Some thoughts on how we need to up our learning and development game when it comes to teaching and supporting managers in trying to succeed with hybrid working

Business schools still playing catch-up

The EdTech space is hot and getting hotter 🔥 both for direct to consumer education and corporate education. Indian Edtech firm Byju’s just raised money at an $18bn valuation and the Singapore-based challenger business school Emeritus is doing amazing numbers to fully justify its recent $3.2bn valuation, whilst the incumbent business schools are still playing catch-up. But there is one particular area where provision has not yet caught up with current needs.

I have been doing a lot of leadership development specifically around how managers and leaders can adjust to hybrid working and this seems to be a keenly felt area of need. My feeling is that we need to urgently accelerate learning in this area, but we also need to go beyond classrooms and packaged courses to provide practical adoption support and in-context learning for managers and employees alike.

It could be a great opportunity for those that get it right.

Too many managers, not enough digital dexterity

There are several issues coming together at once that make this an urgent challenge.

As Brian Kropp, Alison Smith, and Matt Cain wrote recently in HBR, digital dexterity is in short supply within large firms, and if Gartner’s 2018 survey is correct and only 16% of managers and 9% of employees have the requisite levels of digital dexterity to adapt to current realities, then how can we do better?

Another issue is the oversupply of generic managers in firms today, resulting from the perverse incentive common in many companies that means you need to leave behind your area of specialist skill in order to advance – i.e. to become “a manager” rather than an expert contributor. As Ed Zitron wrote recently in The Atlantic:

“In order to survive, managers, in other words, will need to start proving that they actually do something. What makes this shift all the more complicated is that many 21st-century, white-collar employees don’t necessarily need a hands-on manager to make sure they get their work done.”

This risks creating more, not less bureaucracy, and for hybrid and remote teams there is little more annoying and pointless than having even more meetings and calls, so that managers feel they are still relevant in a workplace that is quite capable of supporting self-management for many tasks and of coordinating work outputs using technology platforms.

The solution to this is perhaps two-fold. First, allow people to advance in the organisation without needing to become generic management meat in the organisational sandwich, or as Ed puts it:

“What we need—and will likely see—are more organizations opening a different track for people who are very good at their specific job, where these people are compensated for being great at what they do and mentoring others.”

Second, we need to rapidly transition management focus away from telling people what to do and having employees manually report back to them before being given their next task, and towards curating and cultivating the hybrid digital workplace, creating the conditions for high-performance teams to thrive, and generally acting as an umbrella to protect against corporate spam and the rainfall of proxy KPIs.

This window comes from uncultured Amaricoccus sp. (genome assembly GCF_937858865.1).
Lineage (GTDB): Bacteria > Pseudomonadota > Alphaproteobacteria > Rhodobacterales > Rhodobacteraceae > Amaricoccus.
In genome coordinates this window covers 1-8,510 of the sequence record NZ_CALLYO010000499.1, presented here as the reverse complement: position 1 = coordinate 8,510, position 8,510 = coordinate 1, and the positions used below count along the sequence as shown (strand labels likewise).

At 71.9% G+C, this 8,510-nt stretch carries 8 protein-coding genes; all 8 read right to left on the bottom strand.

Where is the innovation in management learning?

As Michele Zanini put it recently, there has been far too little innovation in management in recent years:

It is not just that we need to learn new management methods for running distributed, agile and hybrid team structures; managers also need to unlearn a great deal of what Twentieth Century business schools taught them to be and to do.

But perhaps one of the most urgent burning platform issues right now is equipping managers with the tools, mindsets and techniques to escape from the hell of wall-to-wall meetings and emails that they carried over into remote and hybrid working during the lockdowns.

I have taught and coached hundreds of leaders in large firms on this topic over the past two years, and every. single. one… has told me they cannot work or think or change because their day is a non-stop sequence of (mostly unnecessary) Zoom or Teams calls. And this is not just an issue for older traditional firms. Gergely Orosz recently quoted a VP of Engineering in tech who said:

“After 1.5 years of 15-20 Zoom meetings per day, I hit my limit and can’t do it anymore. I’m taking the rest of the year to recover.”

I completed a 10,000 word script yesterday for a course module on leading hybrid teams for a client, and I worried that it all seemed to obvious and self-evident. But whilst the theory is simple and uncontroversial – everyone agrees this is a problem that needs to be fixed – unless you can walk managers through a detailed transition plan about how can unplug their brainstem from Zoom and start to win back time to create a better system of work, they cannot do it whilst all those around them are continuing to bang away at rocks with their two primordial communication tools: meetings and emails.

We need to focus much more on practical support for putting new ways of working and new management approaches into practice, rather than just commission learning programmes that teach the theory, the principles and models. All of the complexity is in the implementation, but this is not something a cookie-cutter consulting firm can do either.

I think, once again, this is about designing and implementing better organisational operating systems as both social and technological work platforms.